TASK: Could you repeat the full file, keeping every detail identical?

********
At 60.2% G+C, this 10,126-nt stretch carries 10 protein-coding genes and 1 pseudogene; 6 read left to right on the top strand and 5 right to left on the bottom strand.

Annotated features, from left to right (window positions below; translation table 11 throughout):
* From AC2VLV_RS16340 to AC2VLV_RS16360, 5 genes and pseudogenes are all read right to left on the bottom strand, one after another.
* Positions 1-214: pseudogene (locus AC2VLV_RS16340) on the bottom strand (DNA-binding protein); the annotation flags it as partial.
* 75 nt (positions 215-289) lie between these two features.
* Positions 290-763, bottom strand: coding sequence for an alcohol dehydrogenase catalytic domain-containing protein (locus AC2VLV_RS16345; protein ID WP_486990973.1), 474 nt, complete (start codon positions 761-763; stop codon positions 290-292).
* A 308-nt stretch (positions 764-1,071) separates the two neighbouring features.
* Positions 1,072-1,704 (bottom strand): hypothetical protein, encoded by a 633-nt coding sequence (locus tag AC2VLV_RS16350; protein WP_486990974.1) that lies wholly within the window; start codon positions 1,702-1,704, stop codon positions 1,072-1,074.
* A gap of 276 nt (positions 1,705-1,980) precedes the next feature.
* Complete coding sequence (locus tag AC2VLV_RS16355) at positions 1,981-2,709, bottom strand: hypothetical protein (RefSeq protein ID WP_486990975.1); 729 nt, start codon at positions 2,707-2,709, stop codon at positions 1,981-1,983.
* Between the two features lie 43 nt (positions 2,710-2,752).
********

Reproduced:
At 60.2% G+C, this 10,126-nt stretch carries 10 protein-coding genes and 1 pseudogene; 6 read left to right on the top strand and 5 right to left on the bottom strand.

Annotated features, from left to right (window positions below; translation table 11 throughout):
* From AC2VLV_RS16340 to AC2VLV_RS16360, 5 genes and pseudogenes are all read right to left on the bottom strand, one after another.
* Positions 1-214: pseudogene (locus AC2VLV_RS16340) on the bottom strand (DNA-binding protein); the annotation flags it as partial.
* 75 nt (positions 215-289) lie between these two features.
* Positions 290-763, bottom strand: coding sequence for an alcohol dehydrogenase catalytic domain-containing protein (locus AC2VLV_RS16345; protein ID WP_486990973.1), 474 nt, complete (start codon positions 761-763; stop codon positions 290-292).
* A 308-nt stretch (positions 764-1,071) separates the two neighbouring features.
* Positions 1,072-1,704 (bottom strand): hypothetical protein, encoded by a 633-nt coding sequence (locus tag AC2VLV_RS16350; protein WP_486990974.1) that lies wholly within the window; start codon positions 1,702-1,704, stop codon positions 1,072-1,074.
* A gap of 276 nt (positions 1,705-1,980) precedes the next feature.
* Complete coding sequence (locus tag AC2VLV_RS16355) at positions 1,981-2,709, bottom strand: hypothetical protein (RefSeq protein ID WP_486990975.1); 729 nt, start codon at positions 2,707-2,709, stop codon at positions 1,981-1,983.
* Between the two features lie 43 nt (positions 2,710-2,752).